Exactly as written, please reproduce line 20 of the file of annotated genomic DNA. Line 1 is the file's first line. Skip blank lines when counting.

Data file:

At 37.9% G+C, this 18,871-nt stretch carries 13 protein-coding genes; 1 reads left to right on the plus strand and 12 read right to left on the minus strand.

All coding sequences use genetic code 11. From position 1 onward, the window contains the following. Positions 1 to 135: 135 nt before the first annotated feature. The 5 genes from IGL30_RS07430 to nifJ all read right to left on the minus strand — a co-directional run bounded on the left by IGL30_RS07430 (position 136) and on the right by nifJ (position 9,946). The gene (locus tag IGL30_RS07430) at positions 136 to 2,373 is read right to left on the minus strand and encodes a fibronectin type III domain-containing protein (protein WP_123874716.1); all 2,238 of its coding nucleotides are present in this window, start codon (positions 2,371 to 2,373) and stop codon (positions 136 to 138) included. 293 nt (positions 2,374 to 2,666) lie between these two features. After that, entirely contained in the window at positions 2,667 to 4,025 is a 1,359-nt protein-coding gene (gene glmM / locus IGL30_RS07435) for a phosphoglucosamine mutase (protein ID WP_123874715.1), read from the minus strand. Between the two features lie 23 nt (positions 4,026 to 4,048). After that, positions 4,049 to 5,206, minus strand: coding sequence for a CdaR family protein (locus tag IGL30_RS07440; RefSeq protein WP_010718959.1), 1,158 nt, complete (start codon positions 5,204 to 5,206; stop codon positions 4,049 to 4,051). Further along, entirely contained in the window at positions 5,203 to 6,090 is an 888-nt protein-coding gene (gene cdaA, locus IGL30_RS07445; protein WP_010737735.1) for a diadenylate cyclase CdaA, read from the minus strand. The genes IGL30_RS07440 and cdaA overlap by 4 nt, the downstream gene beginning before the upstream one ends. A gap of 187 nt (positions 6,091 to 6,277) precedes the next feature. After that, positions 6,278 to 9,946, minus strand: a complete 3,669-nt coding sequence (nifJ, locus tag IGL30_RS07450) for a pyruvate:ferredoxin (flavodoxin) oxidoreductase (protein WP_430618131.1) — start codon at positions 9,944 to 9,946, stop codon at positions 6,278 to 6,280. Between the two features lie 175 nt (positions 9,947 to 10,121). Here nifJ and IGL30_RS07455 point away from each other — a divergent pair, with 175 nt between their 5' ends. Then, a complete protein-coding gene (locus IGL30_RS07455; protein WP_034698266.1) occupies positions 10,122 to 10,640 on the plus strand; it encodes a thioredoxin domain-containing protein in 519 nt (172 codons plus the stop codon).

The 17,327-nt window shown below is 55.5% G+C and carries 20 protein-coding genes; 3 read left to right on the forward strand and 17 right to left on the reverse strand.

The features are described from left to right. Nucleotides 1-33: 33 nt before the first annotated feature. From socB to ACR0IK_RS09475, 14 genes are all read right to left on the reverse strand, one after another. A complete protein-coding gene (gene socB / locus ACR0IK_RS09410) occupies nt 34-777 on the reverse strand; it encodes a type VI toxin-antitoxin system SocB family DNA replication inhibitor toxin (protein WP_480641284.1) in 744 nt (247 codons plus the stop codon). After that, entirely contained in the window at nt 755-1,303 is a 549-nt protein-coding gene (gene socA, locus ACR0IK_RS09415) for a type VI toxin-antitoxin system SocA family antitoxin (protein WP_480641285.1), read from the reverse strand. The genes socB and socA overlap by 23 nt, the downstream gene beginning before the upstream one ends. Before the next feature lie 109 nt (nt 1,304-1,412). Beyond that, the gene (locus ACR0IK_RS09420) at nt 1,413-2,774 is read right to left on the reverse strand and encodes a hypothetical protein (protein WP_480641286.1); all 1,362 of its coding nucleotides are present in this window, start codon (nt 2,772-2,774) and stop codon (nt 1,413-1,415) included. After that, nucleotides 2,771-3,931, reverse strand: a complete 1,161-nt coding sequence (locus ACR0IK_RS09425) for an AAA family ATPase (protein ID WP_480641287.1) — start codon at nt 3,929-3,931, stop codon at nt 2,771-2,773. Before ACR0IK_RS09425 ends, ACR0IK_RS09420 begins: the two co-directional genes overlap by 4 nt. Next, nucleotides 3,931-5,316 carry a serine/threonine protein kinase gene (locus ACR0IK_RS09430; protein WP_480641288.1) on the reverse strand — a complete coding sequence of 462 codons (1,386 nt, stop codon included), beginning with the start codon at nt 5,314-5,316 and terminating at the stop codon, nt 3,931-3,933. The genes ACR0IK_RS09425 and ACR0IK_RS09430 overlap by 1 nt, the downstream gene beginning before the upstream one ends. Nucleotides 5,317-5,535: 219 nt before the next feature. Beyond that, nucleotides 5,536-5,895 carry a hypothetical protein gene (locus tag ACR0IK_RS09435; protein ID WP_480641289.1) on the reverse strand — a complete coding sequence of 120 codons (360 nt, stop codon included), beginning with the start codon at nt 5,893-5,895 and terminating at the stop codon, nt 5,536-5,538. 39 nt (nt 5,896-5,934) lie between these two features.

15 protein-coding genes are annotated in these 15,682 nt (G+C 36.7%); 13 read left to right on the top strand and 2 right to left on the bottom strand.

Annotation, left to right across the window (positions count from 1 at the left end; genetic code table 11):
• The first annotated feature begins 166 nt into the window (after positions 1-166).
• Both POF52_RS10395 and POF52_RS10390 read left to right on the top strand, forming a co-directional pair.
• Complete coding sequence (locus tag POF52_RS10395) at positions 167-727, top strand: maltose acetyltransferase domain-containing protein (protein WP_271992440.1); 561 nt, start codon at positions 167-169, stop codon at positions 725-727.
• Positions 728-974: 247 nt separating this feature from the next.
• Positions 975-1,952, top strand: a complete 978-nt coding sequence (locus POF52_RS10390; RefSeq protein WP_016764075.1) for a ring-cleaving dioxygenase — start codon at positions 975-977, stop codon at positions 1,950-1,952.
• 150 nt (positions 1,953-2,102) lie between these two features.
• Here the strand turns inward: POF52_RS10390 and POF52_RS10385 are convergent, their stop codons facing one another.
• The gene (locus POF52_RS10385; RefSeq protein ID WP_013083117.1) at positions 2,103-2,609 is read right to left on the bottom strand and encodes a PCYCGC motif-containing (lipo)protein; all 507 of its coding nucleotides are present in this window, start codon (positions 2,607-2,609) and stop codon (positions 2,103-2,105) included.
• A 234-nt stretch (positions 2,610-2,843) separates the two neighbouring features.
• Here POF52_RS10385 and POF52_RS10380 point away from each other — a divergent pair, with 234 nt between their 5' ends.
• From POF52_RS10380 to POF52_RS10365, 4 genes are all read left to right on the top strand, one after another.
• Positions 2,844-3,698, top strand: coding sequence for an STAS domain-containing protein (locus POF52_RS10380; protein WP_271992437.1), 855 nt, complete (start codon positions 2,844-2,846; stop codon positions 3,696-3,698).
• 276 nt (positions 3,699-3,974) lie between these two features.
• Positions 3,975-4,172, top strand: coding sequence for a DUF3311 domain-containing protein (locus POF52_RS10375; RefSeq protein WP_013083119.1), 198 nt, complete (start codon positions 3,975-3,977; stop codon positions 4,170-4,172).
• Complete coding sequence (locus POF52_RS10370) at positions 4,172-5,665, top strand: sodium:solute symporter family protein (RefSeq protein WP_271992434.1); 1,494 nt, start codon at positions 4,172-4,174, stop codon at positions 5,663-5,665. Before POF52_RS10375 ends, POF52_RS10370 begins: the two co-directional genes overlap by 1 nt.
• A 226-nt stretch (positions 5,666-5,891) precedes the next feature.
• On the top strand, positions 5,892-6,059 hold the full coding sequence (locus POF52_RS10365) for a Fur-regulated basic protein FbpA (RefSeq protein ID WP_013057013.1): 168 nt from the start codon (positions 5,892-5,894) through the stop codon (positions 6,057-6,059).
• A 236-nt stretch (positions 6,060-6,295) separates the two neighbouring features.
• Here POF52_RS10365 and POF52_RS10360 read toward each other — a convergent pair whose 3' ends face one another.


• Positions 3,975-4,172, top strand: coding sequence for a DUF3311 domain-containing protein (locus POF52_RS10375; RefSeq protein WP_013083119.1), 198 nt, complete (start codon positions 3,975-3,977; stop codon positions 4,170-4,172).